If you are serious about trading and Kenneth Grant’s Trading Risk isn’t already in your library, I think you should consider getting a copy. Who is Kenneth Grant? Here is his bio from Amazon:
Kenneth L.Grant is Cheyne’s Global Risk Manager, and is the Managing Member for Cheyne Capital, LLC, the firm’s U.S. arm. Mr. Grant is a pioneer in the field of hedge fund risk management and capital allocation. Before joining Cheyne, he created risk control programs at two of the world’s leading hedge funds, Tudor Investments and SAC Capital, where he was eventually promoted to the title of Chief Investment Strategist. Mr. Grant holds a Bachelor of Science in Economics and Mathematics from the University of Wisconsin, an MA in Economics from Columbia University, and an MBA from the University of Chicago Graduate School of Business.
I won’t present a review as many others have already written same but I will suggest that you buy the dead tree version rather than an e-book as this is likely to serve as a reference for future use and one that you may want to highlight sections of.
The past four years have been incredible for US stocks with the S&P 500 up more than 60%. If we could go back in time to March, 2010 and I gave you the option to 1. buy and hold SPY for four years with you knowing the S&P 500 was about to enjoy a fantastic bull run or 2. trade a strategy that shorts US stocks, will have a string of eight consecutive losses, will have a 20% drawdown, loses on 35% of the trades and will have four trades that each lose over 50%, which strategy would you choose? Very few traders can stomach the psychological challenges of the drawdown (especially when the broad market is rising), shorting stocks while the broad market is rising over 20%/year, eight consecutive losses and trades that individually lose over 50%.
Following is the equity curve for a short strategy that I am working on and it suffered all the negative performance attributes mentioned above.
The short strategy is based on a 5-stock portfolio and trades US stocks that are priced over $5 and have an average daily trading volume in excess of 500,000 shares. This is a backtest and must, therefore, be taken with suspicion about its performance going forward. Nonetheless, my point is that it is possible to have a strategy that provides an overall return that most traders find acceptable yet there are granular aspects of the trades that some may not be able to cope with.
Traders who can’t accept what some may perceive as failure will never enjoy success. Drawdowns, consecutive losses and losing trades will all be a part of a successful trading system. Of course, the system must have a positive expectation with an acceptable drawdown. For the system discussed here, the Monte Carlo annual average return is 33.8% and the Monte Carlo drawdown is 21.8%.
I recently seen the following on a forum:
Given the following two systems, which would you prefer:
- System A which has a 60% win rate with a ratio of average win to average loss of 1:1
- System B which has a 40% win rate with a ratio of average win to average loss of 2:1
The first step most traders would undertake is the calculation of the expectancy for each system.
E = (Win Rate x Average Win) + ((1 – Win Rate) x Average Loss)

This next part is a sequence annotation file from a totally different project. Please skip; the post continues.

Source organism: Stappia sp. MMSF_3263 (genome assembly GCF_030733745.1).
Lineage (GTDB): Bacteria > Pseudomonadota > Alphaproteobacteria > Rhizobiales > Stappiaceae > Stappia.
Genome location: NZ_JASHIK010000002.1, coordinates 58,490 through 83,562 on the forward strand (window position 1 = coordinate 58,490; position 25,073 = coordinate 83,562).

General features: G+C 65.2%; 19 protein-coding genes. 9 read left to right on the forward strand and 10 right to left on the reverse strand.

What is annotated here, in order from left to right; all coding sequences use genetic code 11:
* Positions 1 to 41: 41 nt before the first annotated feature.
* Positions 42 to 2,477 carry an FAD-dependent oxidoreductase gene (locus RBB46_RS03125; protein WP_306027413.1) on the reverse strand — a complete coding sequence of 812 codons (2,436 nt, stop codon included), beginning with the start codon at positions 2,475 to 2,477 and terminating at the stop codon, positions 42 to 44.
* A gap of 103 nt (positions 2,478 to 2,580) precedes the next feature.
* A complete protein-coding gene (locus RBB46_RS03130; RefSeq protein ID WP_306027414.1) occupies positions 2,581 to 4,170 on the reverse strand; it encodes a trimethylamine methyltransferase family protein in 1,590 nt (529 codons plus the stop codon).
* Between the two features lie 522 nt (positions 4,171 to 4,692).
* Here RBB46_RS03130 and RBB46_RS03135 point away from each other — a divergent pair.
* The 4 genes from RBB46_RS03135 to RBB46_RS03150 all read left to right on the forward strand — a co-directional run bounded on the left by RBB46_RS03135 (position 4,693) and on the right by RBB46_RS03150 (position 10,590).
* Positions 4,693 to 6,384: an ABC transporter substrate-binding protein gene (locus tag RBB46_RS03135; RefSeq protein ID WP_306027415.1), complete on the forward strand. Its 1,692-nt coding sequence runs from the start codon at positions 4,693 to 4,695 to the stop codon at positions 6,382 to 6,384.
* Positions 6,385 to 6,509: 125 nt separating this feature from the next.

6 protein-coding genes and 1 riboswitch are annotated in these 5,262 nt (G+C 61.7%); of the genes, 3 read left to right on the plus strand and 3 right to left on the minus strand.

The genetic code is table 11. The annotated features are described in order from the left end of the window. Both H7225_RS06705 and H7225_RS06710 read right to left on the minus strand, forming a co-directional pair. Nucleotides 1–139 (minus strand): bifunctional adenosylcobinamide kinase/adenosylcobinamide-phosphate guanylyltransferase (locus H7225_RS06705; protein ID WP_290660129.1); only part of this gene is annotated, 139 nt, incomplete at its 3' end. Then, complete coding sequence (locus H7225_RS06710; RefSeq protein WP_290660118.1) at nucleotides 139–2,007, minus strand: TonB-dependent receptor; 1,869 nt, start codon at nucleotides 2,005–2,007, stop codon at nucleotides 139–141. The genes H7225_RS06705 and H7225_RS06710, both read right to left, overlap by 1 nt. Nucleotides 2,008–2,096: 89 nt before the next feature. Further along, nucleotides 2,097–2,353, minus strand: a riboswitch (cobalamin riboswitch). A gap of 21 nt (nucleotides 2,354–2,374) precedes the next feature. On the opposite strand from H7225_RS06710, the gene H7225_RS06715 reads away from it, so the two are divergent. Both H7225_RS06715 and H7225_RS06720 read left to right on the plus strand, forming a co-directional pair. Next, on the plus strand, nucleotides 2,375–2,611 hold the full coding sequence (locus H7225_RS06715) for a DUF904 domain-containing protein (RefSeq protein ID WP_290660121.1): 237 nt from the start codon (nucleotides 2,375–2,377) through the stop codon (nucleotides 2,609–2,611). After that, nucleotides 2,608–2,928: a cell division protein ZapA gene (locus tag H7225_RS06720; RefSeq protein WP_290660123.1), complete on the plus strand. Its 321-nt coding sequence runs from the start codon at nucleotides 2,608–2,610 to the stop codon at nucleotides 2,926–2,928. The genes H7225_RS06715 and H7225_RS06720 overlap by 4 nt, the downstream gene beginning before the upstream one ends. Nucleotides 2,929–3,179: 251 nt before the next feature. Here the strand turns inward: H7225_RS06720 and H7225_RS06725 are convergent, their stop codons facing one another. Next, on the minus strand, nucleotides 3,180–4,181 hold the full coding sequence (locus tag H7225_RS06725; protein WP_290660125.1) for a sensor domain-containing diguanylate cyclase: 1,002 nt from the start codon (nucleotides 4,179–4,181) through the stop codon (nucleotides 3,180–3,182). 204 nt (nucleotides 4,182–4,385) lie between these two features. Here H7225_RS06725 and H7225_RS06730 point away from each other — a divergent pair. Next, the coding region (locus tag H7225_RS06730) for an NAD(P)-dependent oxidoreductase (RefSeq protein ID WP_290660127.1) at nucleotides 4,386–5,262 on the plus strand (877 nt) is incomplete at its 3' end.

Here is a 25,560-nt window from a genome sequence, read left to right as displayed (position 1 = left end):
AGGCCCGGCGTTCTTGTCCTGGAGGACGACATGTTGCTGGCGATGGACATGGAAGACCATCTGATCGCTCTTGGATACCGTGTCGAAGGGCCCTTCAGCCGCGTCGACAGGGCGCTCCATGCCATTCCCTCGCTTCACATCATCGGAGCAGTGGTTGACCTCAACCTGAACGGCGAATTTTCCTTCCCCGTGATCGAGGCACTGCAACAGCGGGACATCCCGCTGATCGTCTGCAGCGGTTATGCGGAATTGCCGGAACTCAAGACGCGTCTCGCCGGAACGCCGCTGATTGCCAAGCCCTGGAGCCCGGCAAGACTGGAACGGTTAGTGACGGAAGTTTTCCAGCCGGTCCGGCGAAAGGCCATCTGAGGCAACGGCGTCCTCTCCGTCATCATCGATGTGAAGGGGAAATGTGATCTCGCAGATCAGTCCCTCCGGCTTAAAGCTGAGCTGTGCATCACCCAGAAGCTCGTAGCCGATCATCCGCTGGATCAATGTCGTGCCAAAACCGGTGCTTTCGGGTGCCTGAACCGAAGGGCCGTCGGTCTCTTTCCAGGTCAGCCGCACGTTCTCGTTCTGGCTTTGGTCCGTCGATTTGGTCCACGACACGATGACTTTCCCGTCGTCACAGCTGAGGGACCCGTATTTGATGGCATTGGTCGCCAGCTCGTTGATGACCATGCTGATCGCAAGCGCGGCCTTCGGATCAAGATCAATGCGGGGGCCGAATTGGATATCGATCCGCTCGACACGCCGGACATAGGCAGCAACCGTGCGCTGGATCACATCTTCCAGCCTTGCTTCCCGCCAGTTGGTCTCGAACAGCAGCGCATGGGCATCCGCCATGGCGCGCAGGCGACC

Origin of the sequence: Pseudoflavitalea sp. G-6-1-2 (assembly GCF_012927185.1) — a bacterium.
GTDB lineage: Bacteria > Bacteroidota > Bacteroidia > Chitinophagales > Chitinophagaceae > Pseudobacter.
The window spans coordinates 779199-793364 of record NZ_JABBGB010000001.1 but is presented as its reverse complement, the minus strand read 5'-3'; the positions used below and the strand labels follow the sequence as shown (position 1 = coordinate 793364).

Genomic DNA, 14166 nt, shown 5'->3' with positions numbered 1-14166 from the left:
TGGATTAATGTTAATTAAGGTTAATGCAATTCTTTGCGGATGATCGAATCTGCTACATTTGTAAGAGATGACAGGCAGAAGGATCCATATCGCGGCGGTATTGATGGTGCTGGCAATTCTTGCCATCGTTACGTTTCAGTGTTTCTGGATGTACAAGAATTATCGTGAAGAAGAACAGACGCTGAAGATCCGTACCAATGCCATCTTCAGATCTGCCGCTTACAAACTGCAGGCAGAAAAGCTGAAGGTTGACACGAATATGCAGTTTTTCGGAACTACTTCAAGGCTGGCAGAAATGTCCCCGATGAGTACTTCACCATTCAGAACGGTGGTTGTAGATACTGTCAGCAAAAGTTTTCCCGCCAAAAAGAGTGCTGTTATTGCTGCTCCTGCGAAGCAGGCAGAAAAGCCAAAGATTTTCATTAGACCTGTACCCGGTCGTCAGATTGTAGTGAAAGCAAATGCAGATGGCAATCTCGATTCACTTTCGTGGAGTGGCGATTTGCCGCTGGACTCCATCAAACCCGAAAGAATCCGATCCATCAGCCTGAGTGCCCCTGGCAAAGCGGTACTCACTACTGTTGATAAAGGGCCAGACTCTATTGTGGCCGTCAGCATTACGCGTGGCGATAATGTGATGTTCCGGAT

E = (0.60 x 1.0) +((1-0.6) x -1.0)
E = 0.20
E = (0.40 x 2.0) +((1 – 0.40) x -1)
E = 0.20
Over a large enough set of trades, we can expect both systems to generate identical returns. So all things being equal, the systems are identical but all things are not equal. When you consider a trading system, what other performance measure should be at the top of the list besides return? It’s maximum draw down of course. For example, if Systems A and B both generate annual returns of 15% but one system will incur a maximum draw down of 15% and the other will incur a maximum draw down of 25% you will choose the system with the lower draw down.
If all we have is the information given above for both systems, how can we determine which system is likely to have the higher draw down? One possibility is to perform a Monte Carlo (MC) analysis.
I performed a MC analysis on both systems using a sample size of 5,000 trades. As expected, the returns generated by both systems were almost identical but System B had a much higher draw down in the MC analysis. At the 95% confidence level, System A had a Return-to-Draw Down ratio of 2.48 versus 1.47 for System B.
Other traders selected System A as well albeit by using different methods of comparison.
Lately I have had conversations with investors who can’t hold back from telling me how well their stocks have performed in recent years. I’m happy that they have done well but can’t overlook the time period that they are considering.
It is human nature to place more weight on recent trading performance than historical trading performance. I suspect most of us are guilty of that. Let’s bear in mind what happened five years ago this month by considering the following chart of the S&P 500.
The S&P 500 hit a low in early March, 2009 but then began a five year bull run. From the low of March, 2009 to now, the S&P 500 has achieved a compound annual growth rate (CAGR) of 21.4% which is incredible. The past five years have been a period in time where buying and holding SPY has worked very well but you must not confuse a bull market with brains.
Let’s look at two other time periods with the same end point, March, 2014, to see how the S&P 500 has performed. For the seven-year period from March 01, 2007 to now, the S&P 500 has achieved a CAGR of 4.0%. For the ten-year period from March 01, 2004 to now, the S&P 500 has achieved a CAGR of 4.8%. Clearly, the past five years have been exceptional for the S&P 500 but, in my opinion, there is no possibility of a repeat performance for the next five years.